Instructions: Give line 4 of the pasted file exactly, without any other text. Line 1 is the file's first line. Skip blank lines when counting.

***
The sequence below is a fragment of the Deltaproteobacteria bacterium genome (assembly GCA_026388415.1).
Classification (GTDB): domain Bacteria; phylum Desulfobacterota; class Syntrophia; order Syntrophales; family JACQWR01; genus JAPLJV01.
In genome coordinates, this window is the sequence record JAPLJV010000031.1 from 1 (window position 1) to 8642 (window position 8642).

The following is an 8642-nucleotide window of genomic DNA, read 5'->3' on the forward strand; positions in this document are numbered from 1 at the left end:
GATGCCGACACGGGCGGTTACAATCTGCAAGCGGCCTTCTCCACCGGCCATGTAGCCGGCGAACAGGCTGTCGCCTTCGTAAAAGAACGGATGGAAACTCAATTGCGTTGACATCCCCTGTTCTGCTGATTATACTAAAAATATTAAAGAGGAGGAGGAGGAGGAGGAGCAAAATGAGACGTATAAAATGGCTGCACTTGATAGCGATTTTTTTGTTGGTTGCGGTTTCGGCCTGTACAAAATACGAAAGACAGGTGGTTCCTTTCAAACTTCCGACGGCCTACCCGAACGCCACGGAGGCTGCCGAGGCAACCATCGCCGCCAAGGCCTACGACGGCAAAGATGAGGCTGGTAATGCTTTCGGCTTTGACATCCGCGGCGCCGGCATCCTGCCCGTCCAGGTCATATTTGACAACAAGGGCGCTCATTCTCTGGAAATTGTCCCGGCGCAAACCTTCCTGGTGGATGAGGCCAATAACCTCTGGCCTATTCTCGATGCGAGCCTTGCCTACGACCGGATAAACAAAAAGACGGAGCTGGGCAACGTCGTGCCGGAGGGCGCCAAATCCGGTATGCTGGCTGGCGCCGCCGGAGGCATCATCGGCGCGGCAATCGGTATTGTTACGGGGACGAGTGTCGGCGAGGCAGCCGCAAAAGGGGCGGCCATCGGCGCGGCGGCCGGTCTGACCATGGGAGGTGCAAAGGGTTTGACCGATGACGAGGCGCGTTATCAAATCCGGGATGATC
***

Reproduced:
The following is an 8642-nucleotide window of genomic DNA, read 5'->3' on the forward strand; positions in this document are numbered from 1 at the left end: